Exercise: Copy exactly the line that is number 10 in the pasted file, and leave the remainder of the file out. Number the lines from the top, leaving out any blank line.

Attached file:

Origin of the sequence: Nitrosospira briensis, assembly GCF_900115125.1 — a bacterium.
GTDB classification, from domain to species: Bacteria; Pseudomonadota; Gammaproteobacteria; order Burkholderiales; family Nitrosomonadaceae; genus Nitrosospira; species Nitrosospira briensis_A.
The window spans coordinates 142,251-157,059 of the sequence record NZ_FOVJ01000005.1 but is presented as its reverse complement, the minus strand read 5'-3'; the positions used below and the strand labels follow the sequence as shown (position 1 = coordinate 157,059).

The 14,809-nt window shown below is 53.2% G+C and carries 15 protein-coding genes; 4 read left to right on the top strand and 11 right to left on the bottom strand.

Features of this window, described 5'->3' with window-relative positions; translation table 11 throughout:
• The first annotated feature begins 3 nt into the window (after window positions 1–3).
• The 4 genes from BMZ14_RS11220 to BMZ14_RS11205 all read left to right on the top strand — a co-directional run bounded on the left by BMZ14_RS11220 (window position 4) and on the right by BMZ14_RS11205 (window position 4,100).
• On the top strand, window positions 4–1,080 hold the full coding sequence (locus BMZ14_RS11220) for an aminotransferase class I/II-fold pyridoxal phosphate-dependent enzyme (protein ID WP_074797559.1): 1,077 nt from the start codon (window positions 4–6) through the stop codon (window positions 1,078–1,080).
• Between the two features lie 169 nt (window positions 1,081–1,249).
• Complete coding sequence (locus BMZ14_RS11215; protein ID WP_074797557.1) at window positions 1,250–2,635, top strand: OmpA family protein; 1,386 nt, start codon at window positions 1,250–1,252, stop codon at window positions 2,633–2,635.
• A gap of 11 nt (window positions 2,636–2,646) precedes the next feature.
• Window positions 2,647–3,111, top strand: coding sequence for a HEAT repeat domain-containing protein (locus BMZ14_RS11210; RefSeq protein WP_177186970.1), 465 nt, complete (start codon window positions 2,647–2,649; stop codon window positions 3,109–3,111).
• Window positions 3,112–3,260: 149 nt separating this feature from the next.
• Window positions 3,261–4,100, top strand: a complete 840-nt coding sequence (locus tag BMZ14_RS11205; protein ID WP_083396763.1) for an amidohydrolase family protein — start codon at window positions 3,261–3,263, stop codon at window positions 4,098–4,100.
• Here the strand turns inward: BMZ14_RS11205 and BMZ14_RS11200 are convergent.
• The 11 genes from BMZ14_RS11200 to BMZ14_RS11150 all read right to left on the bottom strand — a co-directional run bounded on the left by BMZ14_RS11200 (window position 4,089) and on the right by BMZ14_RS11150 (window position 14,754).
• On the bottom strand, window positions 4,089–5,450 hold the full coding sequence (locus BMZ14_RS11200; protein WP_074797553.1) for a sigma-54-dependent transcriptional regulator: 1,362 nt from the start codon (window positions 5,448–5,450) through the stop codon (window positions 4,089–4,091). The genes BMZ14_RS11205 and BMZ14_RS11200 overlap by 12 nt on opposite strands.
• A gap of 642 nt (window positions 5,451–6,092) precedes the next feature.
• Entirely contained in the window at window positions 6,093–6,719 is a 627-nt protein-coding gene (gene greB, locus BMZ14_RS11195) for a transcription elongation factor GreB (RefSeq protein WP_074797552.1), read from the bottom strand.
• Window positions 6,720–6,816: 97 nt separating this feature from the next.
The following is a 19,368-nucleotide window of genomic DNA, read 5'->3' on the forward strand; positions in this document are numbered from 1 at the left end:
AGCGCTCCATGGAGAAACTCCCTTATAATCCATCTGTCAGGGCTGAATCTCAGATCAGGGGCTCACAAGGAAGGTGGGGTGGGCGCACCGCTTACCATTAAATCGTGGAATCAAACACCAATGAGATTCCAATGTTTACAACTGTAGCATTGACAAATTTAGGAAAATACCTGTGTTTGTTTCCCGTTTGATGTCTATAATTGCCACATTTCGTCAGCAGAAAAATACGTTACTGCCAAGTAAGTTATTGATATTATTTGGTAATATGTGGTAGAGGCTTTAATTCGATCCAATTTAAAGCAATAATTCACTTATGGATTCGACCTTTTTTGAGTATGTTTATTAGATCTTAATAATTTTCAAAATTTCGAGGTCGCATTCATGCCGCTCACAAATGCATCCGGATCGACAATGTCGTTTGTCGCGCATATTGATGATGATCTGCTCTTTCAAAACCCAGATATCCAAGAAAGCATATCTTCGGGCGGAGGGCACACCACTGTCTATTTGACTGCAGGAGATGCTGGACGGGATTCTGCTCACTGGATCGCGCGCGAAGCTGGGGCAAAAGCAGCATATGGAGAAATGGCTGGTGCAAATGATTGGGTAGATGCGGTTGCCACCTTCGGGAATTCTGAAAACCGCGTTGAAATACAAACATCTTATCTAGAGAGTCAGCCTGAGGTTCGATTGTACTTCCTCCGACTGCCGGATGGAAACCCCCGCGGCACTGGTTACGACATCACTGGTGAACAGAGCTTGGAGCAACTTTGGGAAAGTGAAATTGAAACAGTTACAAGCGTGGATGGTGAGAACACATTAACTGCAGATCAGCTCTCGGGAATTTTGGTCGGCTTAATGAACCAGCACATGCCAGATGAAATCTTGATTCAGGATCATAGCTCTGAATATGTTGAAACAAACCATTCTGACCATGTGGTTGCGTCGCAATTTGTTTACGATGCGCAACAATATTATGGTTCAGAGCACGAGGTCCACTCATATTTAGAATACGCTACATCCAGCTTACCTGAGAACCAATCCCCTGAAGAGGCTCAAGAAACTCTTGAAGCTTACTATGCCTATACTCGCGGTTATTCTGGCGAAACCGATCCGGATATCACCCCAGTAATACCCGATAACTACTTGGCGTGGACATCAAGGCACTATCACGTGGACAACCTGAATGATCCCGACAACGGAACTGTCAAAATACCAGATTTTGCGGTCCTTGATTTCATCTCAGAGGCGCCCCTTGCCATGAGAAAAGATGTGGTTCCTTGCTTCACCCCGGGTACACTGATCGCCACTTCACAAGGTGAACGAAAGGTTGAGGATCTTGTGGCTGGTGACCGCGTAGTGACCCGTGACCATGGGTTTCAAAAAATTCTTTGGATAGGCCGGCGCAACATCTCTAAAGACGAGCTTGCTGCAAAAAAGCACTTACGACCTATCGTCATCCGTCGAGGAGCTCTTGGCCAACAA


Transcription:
• Complete coding sequence (locus BMZ14_RS11215; protein ID WP_074797557.1) at window positions 1,250–2,635, top strand: OmpA family protein; 1,386 nt, start codon at window positions 1,250–1,252, stop codon at window positions 2,633–2,635.